Anita Alvarez: The dangers of elite athletes pushing themselves to the limit — and beyond
Anita Alvarez is unconscious at the bottom of the pool after the end of her routine at the FINA World Aquatic Championships. Her knees are touching the tiles, her arms are limp, her eyes are closed. Later, we learn she wasn’t breathing.
What would have happened had her coach, Andrea Fuentes, not noticed the swimmer’s feet seemed more pale than normal, putting her on high alert, and what if she had not reacted like lightning by jumping in to save her athlete when she saw the American was sinking instead of rising to breathe?
Perhaps for those who never watch artistic swimming, or only do so every four years at the Olympics, the most astonishing thing of all is hearing those involved in the sport talk about how what happened to Alvarez in Budapest is a risk that comes with the sport.
Indeed, that was the second time Fuentes had rescued Alvarez. Last year, she leapt into the pool during an Olympic qualification event to pull the 25-year-old to safety.
Fuentes told CNN this week that swimmers regularly hold their breath for extended periods to improve their lung capacity, but said those practices never went against medical advice.
Former Spain artistic swimmer Gemma Mengual, a three-time Olympian, described feeling a tingling sensation in her face, of almost passing out in the pool and ditching a routine for fear of what could happen.
“It’s a very demanding sport. You always went to the limit. I always went out there scared when I competed,” she told Spain’s Atresmedia.
And that, in essence, is what elite sport is about. It is about pushing yourself to the limit, physically and mentally; in training, in competition, day-after-day, year-after-year, because that is where the bar has been set, in every sport.
Synchronized swimmers may look serene, balletically dancing in water. They are poised, they smile, they charm the crowds. Heck, there’s even music, make up and sequins.
It all looks effortless, but that is because those who excel always make it look so. It doesn’t mean there is no pain before, during or after.
“I’ve been an athlete all my life — for 20 years in the pool … sometimes, there’s little prices that it’s OK to pay,” Fuentes told CNN.
“And in all the sports, if you know any athletes of high performance, that’s part of the beauty — pushing through your limits and grow from it.”
In sport, there is no greatness without sacrifice. There is no being very, very good without sacrifice. Elite athletes are the best in their trade, and while they cannot all be the greatest of all time, they are all still the best in the world at what they do, and to be that good you must possess certain characteristics. Talent, yes, single-mindedness, certainly, but also the ability to push yourself, to live life to the extreme — and that is hard.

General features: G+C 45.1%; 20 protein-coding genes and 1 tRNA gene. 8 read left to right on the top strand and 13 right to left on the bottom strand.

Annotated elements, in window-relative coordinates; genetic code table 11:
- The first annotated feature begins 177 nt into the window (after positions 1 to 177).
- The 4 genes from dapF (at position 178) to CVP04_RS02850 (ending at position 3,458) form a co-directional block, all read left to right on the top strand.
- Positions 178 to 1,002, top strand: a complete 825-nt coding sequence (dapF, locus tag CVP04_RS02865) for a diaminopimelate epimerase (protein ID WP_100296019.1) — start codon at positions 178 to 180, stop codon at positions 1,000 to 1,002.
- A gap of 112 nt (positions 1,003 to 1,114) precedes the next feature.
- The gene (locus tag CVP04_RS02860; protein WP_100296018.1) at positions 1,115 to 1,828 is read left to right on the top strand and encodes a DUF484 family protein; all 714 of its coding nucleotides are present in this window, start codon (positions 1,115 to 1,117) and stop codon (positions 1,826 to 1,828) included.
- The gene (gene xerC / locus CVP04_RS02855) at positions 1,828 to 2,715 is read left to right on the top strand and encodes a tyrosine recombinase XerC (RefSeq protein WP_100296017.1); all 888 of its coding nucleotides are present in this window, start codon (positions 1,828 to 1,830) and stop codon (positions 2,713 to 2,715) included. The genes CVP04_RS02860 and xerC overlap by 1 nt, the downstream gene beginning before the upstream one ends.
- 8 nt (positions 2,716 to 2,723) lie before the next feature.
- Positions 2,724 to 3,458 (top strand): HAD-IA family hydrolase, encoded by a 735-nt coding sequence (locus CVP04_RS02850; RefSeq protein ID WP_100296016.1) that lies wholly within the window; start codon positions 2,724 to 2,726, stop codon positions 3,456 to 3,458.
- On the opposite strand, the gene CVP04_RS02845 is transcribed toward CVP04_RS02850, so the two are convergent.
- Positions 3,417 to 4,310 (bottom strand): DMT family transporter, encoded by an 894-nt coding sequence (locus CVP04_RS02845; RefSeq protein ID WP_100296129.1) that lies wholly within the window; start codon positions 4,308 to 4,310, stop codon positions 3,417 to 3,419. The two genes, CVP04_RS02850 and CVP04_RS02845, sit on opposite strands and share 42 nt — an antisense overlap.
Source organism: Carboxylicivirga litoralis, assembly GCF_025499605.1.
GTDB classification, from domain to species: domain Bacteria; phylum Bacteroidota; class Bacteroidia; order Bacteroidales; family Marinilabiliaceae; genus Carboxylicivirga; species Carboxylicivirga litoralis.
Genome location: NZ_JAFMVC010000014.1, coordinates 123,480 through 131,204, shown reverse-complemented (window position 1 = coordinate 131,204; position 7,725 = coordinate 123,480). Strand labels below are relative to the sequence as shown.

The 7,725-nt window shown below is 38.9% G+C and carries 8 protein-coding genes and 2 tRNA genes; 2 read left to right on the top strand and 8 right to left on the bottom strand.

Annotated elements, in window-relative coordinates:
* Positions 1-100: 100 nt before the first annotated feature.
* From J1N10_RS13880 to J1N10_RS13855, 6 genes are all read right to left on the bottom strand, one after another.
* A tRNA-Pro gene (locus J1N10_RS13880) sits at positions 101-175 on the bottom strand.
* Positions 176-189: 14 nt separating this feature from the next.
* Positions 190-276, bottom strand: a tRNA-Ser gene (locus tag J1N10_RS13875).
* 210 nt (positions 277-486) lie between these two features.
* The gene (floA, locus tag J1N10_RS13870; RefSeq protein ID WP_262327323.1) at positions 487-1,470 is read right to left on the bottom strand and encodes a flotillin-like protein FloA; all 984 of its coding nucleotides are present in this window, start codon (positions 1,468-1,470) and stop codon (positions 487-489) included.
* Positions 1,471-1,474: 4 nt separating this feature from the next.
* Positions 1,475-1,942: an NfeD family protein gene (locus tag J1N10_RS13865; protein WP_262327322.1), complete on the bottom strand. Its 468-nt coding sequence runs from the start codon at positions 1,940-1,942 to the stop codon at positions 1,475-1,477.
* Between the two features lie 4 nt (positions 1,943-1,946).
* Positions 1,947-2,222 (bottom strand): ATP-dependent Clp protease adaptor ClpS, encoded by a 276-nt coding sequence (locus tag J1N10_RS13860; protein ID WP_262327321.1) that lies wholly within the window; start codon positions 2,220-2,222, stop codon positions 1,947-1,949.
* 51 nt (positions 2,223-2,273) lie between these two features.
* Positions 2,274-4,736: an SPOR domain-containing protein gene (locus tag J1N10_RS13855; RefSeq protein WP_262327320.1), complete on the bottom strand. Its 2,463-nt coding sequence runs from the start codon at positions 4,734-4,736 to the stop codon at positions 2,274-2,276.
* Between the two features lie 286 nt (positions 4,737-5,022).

They miss parties, decline nights out, ruin family holidays, all for what British Cycling during its golden heyday of the last decade would describe as “marginal gains.”
That is small improvements, refining everything by 1%, to significantly increase your overall performance; because when the difference between success and failure is a fraction of a second or an inch, every little thing matters.
For British Cycling, that meant hiring a surgeon to teach each rider the best way to wash their hands to reduce the chances of catching a cold and choosing the best type of pillow and mattress so each rider could have the best night’s sleep.
When constantly doing that little bit extra is your life, then pushing yourself to such an extreme — or more pertinently, not knowing where the limit actually is — during competition so that your wellbeing, or even your life, is put in danger, perhaps becomes more comprehensible to the layperson.
In a 2012 column in England’s The Guardian, triathlete Lesley Paterson wrote: “Every top athlete is a little crazy, a little obsessive, a lot selfish and certainly not quite the norm.”
That is perhaps why athletes need to be safeguard, to be looked after by those who realize winning should not come at any cost.
“We all have seen images where some athletes don’t make it to the finish line and others help them to get there,” she said.
At the Gold Coast Commonwealth Games, Scotland’s Callum Hawkins missed out on men’s marathon gold after collapsing and hitting his head on a roadside barrier, two kilometers from the end in the scorching east coast heat.
There is also, of course, the tale of the now mythologized Greek runner Pheidippides, the inspiration for the modern marathon. Did he announce Greece’s victory over the Persians and fatally collapse after running from Marathon to Athens? It depends whom you ask.
But elite athletes tend to differentiate between risk and consequence. For Alex Honnold, widely regarded as the greatest rock climber of all time, the risk of climbing vertiginous rocks without rope is low, the consequence, which could be death, of course, is high.
In 2017, the American became the first person to climb the 3,200-ft monolith El Capitan without any ropes, a skill known as free soloing. Attempting the feat was, he told CNN a few years ago, “business as usual” and built on decades of practice.
And it is that practice, the thousands of hours put in to perfect a craft, that the ordinary person doesn’t see. The end-product is usually a faultless performance, enhancing the athlete’s status as an otherworldly being, which is why a dramatic fall or rescue becomes headline news around the world.
What happened in Budapest this week was a reminder that elite athletes, though they are far from average, are human too.